Be accountable for your actions, Gatchalian advises youth leaders.
These are the traits that are expected from leaders who want to be successful in leading a group, organization, or a community, a former Valenzuela City mayor told delegates of 2014 International Youth Convention of the Youth Federation for World Peace (YFWP) held last week.
In his speech, incumbent Valenzuela City Congressman Sherwin “Win” Gatchalian told youth leaders to be accountable for the actions of their group members to avoid questions in liability that would only ruin the workflow and productivity of the group they belong to.
Gatchalian added that leaders, as the ones accountable for the group work, should carefully guide their peers and work together with in handling project as it would teach and motivate his members to create an even better output.
“The true test of leadership is whether you can be accountable to your members and peers. When they voted for you they can point fingers and say, ‘this is not my responsibility’. So what you should do is lead by example and be proactive in guiding your peers,” he said.
Gatchalian, who was active in volunteer groups before entering politics in 2001, said leaders should have the initiative to fully disclose the result of the project they managed to answer needless clarifications and to be transparent.
He urged youth leaders to use the new technologies in being transparent as it can help them in reaching out to their companions and in making available to the public the projects they were involved in.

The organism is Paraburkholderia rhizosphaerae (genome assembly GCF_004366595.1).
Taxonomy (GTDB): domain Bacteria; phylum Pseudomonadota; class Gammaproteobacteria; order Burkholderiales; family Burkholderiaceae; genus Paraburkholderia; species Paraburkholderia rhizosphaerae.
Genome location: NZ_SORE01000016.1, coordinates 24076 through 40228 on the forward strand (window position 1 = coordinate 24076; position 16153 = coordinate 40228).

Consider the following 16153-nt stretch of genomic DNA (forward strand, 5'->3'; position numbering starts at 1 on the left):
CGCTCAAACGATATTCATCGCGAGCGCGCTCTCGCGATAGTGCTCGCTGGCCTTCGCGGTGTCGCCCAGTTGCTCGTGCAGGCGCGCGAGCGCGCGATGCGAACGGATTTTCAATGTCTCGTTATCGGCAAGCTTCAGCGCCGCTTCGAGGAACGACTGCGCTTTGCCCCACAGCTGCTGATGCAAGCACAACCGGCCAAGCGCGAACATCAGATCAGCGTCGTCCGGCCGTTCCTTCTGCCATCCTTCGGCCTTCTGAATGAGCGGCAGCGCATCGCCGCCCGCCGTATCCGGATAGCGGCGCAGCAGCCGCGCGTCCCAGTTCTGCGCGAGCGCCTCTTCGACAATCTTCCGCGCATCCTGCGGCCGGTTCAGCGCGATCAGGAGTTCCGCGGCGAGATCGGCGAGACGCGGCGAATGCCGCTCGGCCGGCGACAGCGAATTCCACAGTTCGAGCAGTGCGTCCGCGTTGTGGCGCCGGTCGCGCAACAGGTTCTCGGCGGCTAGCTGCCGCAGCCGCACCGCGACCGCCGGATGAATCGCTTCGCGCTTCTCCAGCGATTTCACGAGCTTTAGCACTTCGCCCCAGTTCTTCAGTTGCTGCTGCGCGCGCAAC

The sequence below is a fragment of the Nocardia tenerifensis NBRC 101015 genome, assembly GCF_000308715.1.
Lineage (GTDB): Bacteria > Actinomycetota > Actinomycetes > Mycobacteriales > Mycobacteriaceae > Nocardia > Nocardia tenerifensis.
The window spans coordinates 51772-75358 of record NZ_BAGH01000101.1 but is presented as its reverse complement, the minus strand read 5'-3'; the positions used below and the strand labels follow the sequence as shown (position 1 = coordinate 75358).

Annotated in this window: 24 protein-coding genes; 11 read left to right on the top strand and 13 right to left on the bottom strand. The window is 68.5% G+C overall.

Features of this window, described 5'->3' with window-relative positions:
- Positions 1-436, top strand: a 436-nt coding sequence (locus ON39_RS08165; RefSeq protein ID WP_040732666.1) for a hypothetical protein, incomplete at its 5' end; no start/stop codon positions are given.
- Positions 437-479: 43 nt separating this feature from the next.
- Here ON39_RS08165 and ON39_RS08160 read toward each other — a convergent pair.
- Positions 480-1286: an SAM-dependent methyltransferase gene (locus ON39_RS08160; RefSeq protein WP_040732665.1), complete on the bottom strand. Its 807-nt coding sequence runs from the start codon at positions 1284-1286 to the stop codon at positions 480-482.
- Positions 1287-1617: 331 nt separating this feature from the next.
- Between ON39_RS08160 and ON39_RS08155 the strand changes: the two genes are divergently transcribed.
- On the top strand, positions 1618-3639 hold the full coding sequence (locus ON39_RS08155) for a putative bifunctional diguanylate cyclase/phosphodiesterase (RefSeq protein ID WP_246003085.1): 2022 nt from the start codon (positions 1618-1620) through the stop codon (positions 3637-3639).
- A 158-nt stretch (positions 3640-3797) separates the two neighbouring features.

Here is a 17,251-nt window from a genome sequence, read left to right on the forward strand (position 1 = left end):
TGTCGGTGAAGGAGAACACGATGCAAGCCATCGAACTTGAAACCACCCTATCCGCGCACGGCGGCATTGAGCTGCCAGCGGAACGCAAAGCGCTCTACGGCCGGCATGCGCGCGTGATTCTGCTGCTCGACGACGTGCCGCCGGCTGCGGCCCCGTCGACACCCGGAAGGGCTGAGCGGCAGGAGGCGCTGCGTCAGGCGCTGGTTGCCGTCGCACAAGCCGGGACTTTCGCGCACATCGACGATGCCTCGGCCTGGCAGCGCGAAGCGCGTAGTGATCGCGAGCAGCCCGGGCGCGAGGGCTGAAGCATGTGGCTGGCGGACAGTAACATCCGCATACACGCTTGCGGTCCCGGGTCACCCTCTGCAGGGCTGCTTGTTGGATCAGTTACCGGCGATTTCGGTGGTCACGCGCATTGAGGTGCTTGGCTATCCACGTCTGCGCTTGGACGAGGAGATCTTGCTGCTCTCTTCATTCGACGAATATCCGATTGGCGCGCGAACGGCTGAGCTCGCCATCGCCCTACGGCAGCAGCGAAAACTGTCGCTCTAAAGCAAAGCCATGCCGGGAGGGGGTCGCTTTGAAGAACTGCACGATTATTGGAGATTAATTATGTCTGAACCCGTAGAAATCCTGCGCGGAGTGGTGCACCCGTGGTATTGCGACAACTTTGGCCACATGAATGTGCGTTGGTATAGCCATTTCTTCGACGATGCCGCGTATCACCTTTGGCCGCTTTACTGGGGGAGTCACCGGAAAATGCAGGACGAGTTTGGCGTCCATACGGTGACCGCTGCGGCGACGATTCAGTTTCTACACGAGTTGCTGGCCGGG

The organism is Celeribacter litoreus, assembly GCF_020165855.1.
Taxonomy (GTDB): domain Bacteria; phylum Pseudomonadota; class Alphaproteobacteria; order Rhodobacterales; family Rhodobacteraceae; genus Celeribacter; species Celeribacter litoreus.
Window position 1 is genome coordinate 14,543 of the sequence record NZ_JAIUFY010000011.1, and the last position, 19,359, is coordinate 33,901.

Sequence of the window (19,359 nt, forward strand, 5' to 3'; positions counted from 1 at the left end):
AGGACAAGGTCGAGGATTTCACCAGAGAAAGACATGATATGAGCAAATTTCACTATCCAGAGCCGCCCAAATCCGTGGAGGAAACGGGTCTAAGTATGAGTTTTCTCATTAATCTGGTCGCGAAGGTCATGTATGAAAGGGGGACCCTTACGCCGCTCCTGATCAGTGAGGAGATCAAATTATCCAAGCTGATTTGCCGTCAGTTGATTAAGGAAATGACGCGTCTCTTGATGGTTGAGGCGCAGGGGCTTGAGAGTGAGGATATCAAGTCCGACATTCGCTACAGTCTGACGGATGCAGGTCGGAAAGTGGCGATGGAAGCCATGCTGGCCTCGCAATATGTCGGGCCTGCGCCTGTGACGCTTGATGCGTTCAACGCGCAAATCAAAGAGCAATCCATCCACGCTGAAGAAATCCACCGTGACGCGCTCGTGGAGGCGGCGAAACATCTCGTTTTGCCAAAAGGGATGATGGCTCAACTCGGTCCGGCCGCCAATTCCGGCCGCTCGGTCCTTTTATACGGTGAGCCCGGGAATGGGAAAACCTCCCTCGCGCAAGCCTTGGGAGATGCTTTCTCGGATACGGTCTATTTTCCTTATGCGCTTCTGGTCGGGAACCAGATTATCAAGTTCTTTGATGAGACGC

“You also need to be transparent. Don’t wait for people to ask for information. You have to tell them these are the funds they have raised and these are their programs where the funds were used,” Gatchalian said.
“In your age right now, you have the cellphone, the Internet, [and] Facebook. You can all use those means to communicate transparency. Don’t just use them to tell stories and to talk to your friends. Use them as tool to be transparent,” he added.
Another key to being a leader, Gatchalian said, is being fair to their members, noting that treating a person as special would make the others feel uncomfortable in sharing ideas that might become helpful to an activity.
To be fair to his group members, a group leader should get their hands dirty and be more engaged with members in group activities.
“Be fair, you cannot treat a person as special. You have to treat everyone with fairness in getting their views and coming up with solutions together,” Gatchalian said.
“Also, you have to do the job with your peers. You cannot just stay in the office and say, ‘You do the project and I’ll stay here.’ As a leader, people look at you because you are fair and you possess good qualities. One of those good qualities is being hands-on,” he added. (Tim Alcantara)